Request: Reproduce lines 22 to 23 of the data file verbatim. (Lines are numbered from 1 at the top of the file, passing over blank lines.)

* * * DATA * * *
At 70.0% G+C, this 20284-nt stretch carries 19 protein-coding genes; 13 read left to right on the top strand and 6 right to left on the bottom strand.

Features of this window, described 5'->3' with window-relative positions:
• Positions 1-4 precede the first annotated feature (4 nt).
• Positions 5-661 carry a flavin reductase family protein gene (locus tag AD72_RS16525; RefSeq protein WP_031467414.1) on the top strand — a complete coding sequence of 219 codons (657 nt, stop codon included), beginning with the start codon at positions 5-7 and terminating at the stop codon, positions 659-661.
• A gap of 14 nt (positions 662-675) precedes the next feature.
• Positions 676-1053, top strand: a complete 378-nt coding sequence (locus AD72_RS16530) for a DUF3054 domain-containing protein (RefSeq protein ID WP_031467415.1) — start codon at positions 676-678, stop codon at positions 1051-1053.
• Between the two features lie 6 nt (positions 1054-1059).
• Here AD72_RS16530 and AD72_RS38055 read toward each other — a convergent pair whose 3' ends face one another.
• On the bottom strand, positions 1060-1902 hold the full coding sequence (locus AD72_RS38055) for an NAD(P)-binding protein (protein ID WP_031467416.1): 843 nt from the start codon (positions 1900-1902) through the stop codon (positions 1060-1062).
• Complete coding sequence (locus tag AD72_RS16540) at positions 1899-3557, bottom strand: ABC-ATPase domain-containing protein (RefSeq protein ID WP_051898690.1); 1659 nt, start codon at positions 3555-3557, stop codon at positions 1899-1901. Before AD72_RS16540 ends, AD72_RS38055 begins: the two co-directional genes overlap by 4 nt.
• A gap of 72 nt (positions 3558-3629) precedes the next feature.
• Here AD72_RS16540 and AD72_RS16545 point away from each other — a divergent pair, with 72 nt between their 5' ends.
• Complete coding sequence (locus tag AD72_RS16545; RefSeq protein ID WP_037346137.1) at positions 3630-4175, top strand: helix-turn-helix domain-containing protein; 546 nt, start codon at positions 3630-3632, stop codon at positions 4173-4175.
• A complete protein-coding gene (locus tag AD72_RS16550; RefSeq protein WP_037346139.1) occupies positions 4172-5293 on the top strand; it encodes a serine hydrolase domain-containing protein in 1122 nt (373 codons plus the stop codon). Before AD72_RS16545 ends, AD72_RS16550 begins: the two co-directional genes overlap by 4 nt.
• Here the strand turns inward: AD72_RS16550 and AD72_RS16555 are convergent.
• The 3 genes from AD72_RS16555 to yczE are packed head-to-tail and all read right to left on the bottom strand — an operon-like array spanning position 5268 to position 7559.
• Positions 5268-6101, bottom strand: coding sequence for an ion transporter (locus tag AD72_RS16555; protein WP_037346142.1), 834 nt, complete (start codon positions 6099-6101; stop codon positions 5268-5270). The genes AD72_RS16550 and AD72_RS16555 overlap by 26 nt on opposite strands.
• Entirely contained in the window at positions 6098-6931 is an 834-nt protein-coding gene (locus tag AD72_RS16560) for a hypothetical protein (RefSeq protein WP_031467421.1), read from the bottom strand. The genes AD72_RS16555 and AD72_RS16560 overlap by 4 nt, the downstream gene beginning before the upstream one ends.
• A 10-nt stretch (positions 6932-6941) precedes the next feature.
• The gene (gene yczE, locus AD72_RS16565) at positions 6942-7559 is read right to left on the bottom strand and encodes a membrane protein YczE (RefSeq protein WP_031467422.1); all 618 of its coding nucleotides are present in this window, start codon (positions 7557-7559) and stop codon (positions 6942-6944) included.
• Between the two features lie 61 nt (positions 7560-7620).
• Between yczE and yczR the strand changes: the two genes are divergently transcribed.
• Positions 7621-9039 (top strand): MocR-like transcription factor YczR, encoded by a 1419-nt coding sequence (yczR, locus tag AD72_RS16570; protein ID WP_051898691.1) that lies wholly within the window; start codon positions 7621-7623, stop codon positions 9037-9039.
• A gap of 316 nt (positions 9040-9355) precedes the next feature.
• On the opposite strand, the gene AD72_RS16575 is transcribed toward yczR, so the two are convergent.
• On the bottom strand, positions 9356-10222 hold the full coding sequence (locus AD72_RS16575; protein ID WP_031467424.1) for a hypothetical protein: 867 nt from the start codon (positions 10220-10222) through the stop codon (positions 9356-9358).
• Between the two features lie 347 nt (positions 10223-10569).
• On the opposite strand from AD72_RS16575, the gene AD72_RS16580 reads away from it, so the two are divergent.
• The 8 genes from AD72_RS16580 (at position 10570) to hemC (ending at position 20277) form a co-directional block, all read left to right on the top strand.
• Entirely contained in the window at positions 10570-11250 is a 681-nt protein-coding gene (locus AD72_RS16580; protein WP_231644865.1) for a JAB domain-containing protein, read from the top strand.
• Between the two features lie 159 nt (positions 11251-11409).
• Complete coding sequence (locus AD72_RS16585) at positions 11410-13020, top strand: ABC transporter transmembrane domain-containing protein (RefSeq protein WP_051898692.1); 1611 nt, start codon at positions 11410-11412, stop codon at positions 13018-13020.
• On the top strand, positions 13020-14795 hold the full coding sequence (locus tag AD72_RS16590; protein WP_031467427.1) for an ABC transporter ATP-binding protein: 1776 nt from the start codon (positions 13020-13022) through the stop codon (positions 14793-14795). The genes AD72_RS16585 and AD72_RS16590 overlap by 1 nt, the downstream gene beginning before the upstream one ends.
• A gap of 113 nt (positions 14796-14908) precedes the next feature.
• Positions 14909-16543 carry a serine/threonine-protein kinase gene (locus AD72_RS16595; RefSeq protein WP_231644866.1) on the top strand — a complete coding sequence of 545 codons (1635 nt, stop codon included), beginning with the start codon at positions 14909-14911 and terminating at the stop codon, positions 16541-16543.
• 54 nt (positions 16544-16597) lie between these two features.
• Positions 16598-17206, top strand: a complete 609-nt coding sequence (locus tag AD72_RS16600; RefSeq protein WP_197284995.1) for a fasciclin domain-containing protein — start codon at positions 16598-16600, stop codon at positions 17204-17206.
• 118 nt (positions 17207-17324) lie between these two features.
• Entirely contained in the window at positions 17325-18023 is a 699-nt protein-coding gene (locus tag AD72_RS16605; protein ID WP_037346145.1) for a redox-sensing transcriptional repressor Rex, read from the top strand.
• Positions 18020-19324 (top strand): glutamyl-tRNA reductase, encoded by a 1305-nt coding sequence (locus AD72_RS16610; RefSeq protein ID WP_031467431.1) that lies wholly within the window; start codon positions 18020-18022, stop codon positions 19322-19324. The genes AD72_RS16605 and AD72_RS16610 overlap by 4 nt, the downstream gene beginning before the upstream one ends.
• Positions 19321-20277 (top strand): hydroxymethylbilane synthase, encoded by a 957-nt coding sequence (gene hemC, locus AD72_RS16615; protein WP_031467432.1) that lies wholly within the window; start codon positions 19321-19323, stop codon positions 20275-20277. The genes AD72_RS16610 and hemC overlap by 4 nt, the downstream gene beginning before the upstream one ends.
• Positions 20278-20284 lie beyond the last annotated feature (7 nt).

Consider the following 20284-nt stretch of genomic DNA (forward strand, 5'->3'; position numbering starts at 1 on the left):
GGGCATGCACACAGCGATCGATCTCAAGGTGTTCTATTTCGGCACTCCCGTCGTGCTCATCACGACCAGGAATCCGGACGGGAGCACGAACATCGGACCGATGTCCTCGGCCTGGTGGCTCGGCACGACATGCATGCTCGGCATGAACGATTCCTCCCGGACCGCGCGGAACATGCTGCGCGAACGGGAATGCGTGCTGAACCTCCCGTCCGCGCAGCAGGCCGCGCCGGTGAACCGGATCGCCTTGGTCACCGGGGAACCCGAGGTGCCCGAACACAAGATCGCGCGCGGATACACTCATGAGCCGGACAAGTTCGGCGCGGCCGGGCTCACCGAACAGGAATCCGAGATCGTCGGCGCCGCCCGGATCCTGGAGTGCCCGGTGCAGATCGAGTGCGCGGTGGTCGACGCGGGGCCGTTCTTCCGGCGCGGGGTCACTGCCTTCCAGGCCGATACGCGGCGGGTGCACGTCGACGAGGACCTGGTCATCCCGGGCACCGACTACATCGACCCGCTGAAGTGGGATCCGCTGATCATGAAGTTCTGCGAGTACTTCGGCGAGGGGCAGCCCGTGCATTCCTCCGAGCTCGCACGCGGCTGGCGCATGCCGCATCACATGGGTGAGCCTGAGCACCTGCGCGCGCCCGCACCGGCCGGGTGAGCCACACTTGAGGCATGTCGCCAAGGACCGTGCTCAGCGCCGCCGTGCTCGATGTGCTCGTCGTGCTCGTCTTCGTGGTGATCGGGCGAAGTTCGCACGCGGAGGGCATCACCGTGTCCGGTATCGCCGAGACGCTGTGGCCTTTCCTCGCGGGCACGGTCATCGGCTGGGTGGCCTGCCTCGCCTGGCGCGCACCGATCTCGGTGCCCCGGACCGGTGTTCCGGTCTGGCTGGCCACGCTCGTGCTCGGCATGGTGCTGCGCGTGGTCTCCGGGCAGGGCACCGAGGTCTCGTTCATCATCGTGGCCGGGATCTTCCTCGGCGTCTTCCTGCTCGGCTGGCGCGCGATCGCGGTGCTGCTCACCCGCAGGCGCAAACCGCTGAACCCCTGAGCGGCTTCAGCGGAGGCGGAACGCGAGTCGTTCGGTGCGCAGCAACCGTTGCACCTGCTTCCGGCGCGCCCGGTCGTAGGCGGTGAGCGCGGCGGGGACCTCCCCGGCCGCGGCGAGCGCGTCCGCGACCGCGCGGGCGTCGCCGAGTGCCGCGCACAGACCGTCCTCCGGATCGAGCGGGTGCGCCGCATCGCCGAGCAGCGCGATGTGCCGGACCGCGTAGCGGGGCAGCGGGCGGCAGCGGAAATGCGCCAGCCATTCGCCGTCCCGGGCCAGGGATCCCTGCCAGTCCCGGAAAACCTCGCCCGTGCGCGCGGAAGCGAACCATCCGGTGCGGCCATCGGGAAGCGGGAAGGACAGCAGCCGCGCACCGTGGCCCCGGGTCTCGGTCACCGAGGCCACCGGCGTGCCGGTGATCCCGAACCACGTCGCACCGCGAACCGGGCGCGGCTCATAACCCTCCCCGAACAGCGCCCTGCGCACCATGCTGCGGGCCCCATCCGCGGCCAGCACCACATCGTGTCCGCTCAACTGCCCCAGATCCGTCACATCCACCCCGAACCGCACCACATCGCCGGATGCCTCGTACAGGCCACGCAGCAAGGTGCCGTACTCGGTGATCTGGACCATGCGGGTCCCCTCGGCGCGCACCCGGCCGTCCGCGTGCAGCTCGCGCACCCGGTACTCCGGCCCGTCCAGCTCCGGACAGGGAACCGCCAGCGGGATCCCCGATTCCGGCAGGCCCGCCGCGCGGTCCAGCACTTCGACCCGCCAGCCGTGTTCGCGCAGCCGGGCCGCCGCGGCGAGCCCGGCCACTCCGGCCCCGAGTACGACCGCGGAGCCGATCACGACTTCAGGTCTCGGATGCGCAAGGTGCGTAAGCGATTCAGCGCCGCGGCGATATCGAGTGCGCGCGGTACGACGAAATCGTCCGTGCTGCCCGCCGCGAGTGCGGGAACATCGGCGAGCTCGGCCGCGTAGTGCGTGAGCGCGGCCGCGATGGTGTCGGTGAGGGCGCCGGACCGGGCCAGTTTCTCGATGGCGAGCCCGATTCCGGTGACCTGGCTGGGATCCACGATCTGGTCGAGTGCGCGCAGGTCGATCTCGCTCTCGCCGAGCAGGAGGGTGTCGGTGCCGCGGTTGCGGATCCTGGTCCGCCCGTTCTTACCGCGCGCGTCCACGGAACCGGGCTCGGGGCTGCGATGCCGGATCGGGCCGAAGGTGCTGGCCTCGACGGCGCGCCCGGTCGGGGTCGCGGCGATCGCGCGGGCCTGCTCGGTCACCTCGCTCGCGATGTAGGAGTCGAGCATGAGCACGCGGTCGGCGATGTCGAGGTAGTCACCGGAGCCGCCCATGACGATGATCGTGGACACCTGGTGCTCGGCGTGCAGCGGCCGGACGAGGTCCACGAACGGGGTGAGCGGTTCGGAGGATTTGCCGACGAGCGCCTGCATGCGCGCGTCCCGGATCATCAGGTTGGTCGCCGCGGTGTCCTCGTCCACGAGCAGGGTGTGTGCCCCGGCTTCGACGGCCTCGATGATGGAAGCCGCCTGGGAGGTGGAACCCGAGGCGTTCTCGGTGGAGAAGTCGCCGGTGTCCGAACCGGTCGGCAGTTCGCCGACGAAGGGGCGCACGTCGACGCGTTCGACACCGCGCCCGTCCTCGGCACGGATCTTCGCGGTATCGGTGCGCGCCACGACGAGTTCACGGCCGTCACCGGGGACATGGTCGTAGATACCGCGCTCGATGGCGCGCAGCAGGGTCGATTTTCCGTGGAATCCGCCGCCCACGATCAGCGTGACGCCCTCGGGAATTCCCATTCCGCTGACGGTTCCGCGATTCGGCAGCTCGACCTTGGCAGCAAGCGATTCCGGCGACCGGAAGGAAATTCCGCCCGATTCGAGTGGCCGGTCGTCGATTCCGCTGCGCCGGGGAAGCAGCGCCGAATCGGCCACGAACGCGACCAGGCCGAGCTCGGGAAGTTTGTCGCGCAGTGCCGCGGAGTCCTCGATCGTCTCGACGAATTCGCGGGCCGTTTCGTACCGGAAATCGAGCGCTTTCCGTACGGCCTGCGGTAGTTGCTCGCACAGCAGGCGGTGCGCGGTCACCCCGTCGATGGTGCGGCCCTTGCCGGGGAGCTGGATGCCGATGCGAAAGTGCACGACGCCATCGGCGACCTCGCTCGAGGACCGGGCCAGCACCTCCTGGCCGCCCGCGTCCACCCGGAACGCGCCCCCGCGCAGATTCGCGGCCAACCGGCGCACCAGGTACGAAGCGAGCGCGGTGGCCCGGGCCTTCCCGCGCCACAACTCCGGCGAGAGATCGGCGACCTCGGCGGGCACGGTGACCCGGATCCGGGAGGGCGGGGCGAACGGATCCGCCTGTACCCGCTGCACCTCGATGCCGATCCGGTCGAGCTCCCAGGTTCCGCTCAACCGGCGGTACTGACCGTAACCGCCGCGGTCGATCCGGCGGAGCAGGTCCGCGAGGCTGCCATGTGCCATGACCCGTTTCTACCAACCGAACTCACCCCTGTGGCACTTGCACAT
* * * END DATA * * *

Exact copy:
• Between yczE and yczR the strand changes: the two genes are divergently transcribed.
• Positions 7621-9039 (top strand): MocR-like transcription factor YczR, encoded by a 1419-nt coding sequence (yczR, locus tag AD72_RS16570; protein ID WP_051898691.1) that lies wholly within the window; start codon positions 7621-7623, stop codon positions 9037-9039.